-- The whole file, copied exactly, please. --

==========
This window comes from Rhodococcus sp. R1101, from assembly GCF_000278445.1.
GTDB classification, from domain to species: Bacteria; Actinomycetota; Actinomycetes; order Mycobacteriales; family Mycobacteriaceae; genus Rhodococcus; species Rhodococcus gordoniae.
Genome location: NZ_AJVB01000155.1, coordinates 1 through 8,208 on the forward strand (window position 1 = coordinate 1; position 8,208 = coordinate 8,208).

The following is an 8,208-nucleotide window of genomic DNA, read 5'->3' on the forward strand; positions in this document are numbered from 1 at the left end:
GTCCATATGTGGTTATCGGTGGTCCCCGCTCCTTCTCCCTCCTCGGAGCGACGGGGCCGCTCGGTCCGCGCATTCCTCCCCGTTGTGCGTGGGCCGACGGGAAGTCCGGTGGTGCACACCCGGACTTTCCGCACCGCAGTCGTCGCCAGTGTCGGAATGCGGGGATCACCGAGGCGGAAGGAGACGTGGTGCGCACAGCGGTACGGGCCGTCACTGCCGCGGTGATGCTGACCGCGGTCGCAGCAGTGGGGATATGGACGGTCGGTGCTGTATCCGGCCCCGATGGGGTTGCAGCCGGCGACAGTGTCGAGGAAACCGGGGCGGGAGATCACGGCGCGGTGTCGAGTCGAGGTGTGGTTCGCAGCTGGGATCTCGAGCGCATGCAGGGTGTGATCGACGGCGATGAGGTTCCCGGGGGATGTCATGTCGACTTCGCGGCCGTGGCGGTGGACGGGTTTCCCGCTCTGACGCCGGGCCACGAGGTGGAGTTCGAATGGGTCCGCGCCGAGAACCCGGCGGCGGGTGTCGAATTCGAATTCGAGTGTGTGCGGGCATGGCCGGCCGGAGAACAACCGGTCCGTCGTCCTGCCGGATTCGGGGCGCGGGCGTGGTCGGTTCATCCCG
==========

This window comes from Rhodococcus sp. R1101, from assembly GCF_000278445.1.
GTDB classification, from domain to species: Bacteria; Actinomycetota; Actinomycetes; order Mycobacteriales; family Mycobacteriaceae; genus Rhodococcus; species Rhodococcus gordoniae.
Genome location: NZ_AJVB01000155.1, coordinates 1 through 8,208 on the forward strand (window position 1 = coordinate 1; position 8,208 = coordinate 8,208).

The following is an 8,208-nucleotide window of genomic DNA, read 5'->3' on the forward strand; positions in this document are numbered from 1 at the left end:
GTCCATATGTGGTTATCGGTGGTCCCCGCTCCTTCTCCCTCCTCGGAGCGACGGGGCCGCTCGGTCCGCGCATTCCTCCCCGTTGTGCGTGGGCCGACGGGAAGTCCGGTGGTGCACACCCGGACTTTCCGCACCGCAGTCGTCGCCAGTGTCGGAATGCGGGGATCACCGAGGCGGAAGGAGACGTGGTGCGCACAGCGGTACGGGCCGTCACTGCCGCGGTGATGCTGACCGCGGTCGCAGCAGTGGGGATATGGACGGTCGGTGCTGTATCCGGCCCCGATGGGGTTGCAGCCGGCGACAGTGTCGAGGAAACCGGGGCGGGAGATCACGGCGCGGTGTCGAGTCGAGGTGTGGTTCGCAGCTGGGATCTCGAGCGCATGCAGGGTGTGATCGACGGCGATGAGGTTCCCGGGGGATGTCATGTCGACTTCGCGGCCGTGGCGGTGGACGGGTTTCCCGCTCTGACGCCGGGCCACGAGGTGGAGTTCGAATGGGTCCGCGCCGAGAACCCGGCGGCGGGTGTCGAATTCGAATTCGAGTGTGTGCGGGCATGGCCGGCCGGAGAACAACCGGTCCGTCGTCCTGCCGGATTCGGGGCGCGGGCGTGGTCGGTTCATCCCG